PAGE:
The Third Thing Is the One That Doesn’t Matter

Rattle & Pen is a biweekly column exploring the liminal space between raising children and creating art.

Photo and quilt by Virginia Robinson

Rattle & Pen is so happy to welcome contributor Virginia Robinson back to our pages! This essay of Virginia’s was first published on the Rattle & Pen site in 2013. Virginia Robinson’s collection of poetry, Carrier, was published by Swan Scythe Press in 2005. She now writes, quilts, and raises her young family in North Carolina.

In the winter of my first baby’s first year, I took up quilting. It was the result of a lot of realities, but mostly it was that raising a child was an undertaking that would stretch out as far into infinity as I could imagine, and so too would the accompanying Philadelphia winter. I needed a project that I could do inside. One that took less than 18 years and would make me feel accomplished, even if only in the tiniest of ways.

In the six years since, quilting has become a bigger and bigger part of my life, and paradoxically, the reason I’ve grown to love it so is because in the end, to me, it simply does not matter.

Craft matters, and art matters; keeping warm matters. But sitting at my sewing machine during that winter provided an escape from the pressures of the two things that mattered more urgently: family and career.

If I didn’t get a job writing or teaching in a terrible economy, despair set in. I had a master’s degree and a respectable job history. I used to be able to write coherently, even elegantly at times. Why couldn’t I do that anymore?

Motherhood similarly troubled me at times. If I couldn’t get my daughter to stop crying, panic set in. I’m her only mother.

I learned, wonderfully, that if I stitched something together flat-out wrong and had to scrap it, annoyance visited me, whispered a quick remark, and then floated away on its own, right out the window. Sewing provided a challenge without the shame spiral.

Eventually, I signed up for classes, with women my age who were excited to get out of the house and office to focus on something new, and with women who were older and gave good counsel to those of us in the little kid or career trenches. Writers and other creatives have always been my people, and quilters became that too.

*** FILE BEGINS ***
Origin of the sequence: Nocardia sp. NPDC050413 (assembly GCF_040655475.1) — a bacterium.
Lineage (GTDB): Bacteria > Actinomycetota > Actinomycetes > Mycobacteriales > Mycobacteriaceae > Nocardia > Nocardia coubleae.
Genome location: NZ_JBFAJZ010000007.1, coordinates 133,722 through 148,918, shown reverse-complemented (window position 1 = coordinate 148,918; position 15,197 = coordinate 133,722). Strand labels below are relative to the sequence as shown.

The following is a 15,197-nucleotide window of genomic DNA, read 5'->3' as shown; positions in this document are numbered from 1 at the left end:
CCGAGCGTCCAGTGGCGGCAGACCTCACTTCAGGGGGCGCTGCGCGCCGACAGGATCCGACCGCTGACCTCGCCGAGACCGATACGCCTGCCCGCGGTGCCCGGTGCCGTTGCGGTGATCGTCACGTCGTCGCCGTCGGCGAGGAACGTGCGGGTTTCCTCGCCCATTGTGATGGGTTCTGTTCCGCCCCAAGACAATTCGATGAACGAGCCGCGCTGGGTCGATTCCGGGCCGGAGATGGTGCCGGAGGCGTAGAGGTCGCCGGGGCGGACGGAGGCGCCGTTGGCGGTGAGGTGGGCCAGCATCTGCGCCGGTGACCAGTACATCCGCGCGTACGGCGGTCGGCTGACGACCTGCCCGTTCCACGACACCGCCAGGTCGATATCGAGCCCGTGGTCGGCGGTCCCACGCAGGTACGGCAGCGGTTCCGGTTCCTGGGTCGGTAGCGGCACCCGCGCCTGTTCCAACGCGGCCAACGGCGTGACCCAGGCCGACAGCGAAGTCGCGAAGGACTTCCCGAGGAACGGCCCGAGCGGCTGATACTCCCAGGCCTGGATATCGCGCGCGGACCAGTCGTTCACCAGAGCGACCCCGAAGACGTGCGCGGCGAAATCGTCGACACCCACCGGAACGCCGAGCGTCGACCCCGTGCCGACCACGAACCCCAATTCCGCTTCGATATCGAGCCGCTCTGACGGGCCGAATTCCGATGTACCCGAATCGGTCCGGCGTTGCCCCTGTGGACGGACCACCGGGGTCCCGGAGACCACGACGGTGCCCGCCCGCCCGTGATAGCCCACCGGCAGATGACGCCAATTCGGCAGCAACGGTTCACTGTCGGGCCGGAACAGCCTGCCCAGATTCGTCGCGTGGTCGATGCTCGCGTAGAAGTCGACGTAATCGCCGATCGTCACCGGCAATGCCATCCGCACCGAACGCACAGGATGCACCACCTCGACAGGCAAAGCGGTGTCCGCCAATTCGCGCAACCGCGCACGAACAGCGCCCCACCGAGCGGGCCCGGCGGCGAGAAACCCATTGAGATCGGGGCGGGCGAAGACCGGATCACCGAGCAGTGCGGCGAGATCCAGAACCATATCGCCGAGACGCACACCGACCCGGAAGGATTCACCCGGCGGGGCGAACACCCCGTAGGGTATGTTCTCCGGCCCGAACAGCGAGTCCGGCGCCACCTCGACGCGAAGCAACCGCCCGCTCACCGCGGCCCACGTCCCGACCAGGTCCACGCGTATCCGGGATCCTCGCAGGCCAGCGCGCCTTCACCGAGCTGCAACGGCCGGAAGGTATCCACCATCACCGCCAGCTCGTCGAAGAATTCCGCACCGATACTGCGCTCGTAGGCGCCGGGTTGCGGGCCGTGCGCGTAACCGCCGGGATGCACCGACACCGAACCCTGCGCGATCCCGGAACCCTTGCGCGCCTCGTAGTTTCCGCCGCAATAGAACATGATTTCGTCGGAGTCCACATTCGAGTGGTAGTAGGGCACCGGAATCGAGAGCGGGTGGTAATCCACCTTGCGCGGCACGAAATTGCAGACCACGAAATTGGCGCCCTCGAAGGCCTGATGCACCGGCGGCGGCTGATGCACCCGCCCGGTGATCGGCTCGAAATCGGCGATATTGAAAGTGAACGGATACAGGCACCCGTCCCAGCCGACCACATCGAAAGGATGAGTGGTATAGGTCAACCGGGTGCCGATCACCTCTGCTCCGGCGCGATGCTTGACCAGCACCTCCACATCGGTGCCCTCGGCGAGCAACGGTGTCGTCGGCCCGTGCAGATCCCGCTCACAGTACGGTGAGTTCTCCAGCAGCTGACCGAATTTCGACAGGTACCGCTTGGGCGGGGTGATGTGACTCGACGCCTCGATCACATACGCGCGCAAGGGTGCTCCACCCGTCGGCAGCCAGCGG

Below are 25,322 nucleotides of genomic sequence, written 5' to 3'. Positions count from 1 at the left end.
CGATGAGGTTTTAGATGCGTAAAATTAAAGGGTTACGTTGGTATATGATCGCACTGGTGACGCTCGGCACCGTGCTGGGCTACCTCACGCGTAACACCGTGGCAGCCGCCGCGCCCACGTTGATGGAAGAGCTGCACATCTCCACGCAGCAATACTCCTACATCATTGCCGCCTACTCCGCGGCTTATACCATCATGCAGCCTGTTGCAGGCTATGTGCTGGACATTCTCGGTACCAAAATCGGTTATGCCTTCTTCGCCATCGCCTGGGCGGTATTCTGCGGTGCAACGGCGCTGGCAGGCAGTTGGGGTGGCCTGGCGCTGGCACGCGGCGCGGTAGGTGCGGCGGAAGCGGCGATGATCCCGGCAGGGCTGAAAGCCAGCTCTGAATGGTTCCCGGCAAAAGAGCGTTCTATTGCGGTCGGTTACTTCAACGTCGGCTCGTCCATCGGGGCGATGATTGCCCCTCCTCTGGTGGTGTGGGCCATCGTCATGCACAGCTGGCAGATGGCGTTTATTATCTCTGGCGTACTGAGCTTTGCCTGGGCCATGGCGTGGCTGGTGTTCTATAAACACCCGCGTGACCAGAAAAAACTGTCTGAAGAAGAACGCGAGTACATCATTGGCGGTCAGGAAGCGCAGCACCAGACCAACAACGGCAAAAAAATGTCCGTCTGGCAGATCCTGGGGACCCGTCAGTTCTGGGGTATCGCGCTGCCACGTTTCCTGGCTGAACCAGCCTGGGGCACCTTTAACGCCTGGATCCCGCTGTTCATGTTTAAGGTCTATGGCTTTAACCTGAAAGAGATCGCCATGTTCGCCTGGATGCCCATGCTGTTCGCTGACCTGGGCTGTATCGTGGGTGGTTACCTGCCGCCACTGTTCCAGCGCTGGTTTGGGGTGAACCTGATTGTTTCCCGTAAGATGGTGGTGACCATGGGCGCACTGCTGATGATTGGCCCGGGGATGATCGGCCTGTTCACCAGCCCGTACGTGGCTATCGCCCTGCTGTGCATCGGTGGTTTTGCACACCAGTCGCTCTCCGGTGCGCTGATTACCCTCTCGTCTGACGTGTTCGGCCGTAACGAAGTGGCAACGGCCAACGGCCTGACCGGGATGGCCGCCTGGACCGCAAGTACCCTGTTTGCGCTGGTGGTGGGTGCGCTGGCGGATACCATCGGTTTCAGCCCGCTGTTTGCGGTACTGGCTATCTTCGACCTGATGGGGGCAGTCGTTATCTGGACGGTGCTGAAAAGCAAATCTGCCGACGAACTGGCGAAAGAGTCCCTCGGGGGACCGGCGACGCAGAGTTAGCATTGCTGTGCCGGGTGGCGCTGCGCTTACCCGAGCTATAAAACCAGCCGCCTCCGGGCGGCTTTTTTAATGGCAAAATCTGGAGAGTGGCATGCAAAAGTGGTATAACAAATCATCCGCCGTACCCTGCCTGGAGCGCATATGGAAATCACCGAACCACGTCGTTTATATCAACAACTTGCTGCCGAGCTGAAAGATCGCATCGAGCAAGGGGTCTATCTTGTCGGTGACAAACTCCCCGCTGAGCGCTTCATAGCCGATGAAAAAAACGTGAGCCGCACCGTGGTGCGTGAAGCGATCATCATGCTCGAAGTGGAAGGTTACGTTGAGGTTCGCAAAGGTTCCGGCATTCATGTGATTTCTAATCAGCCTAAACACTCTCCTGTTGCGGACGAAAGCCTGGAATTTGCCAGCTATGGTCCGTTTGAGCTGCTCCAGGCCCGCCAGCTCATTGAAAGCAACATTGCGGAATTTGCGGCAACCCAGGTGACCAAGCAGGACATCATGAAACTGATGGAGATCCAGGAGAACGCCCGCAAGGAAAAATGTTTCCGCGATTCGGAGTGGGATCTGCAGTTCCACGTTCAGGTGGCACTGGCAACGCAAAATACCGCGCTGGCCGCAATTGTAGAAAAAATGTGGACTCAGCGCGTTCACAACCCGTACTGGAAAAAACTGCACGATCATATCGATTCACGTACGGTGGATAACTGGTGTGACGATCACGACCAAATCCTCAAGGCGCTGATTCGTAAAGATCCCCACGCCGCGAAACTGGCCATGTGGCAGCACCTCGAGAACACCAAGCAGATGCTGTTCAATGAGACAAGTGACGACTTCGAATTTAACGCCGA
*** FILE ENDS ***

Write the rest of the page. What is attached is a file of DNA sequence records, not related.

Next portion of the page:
For Christmas 2013, my husband gifted me one of these classes, to make a Lollipop Tree. That’s a very cute name for a very difficult quilt. The class met once a month for six months, and it took me another six months to finish the quilt. My neighbor visited me at some point last year, and some of the pieces of the quilt were draped over a chair. “How can you do this?” she asked. “It takes so long—how do you have time?” That night, I calculated that I had spent an average of 20 minutes a day putting together the quilt. I am lucky that I have 20 minutes in a day to do what I like, and a husband who socializes with his friends on Friday nights, which gives me a big chunk of sewing time. It was nice last year to use those minutes to make something beautiful and to feel a sense of moving forward in that making.

But I was sure to tell my neighbor, “I do it because if I fail, it doesn’t hurt. It’s okay.” Her face kind of lit up, as if having something like that in her own life had not even been conceivable. “That’s so awesome!” she said, smiling. “I need something like that!”

However, at some point, mastering the technical parts of the Lollipop Tree began to overwhelm me. The circles weren’t circular enough, or I missed stitches here and there. Annoyance visited, but this time, it stayed and grew. Why am I bothering with this? I would wonder. When I talked to my quilting friends about the quilt, I sounded oppressed by it and ungrateful for it, which was ridiculous. I was, and am, a woman who can afford to take up what is basically blanket-making as a hobby, not as a necessity. Quilting had stopped being the third thing, the playtime, and became…I don’t even know what. Not a job, and not an obsession (I’m pretty sure). Maybe just something I cared too much about.

Recently, at a convention I attended, a successful fabric designer and children’s book illustrator gave a lecture on maintaining a creative career. She insisted that once a hobby you love becomes work, it is imperative that you find a new hobby. She gave herself as an example. Once designing and drawing became her bread and butter, she took up tennis with a bunch of women who called themselves “The Hummingbirds,” because after their rounds of tennis, they would go to a bar, and, like hummingbirds do, drink the equivalent of their own weights. Because tennis doesn’t matter to them, really. Other things do.

My life will always focus on my family and my work. My goals for stitching this year are simply to complete some unfinished projects and to start a few new easy quilts. The reason for this flexible goal is to keep sewing what it should be for me: the necessary, beloved, and untroubling third thing.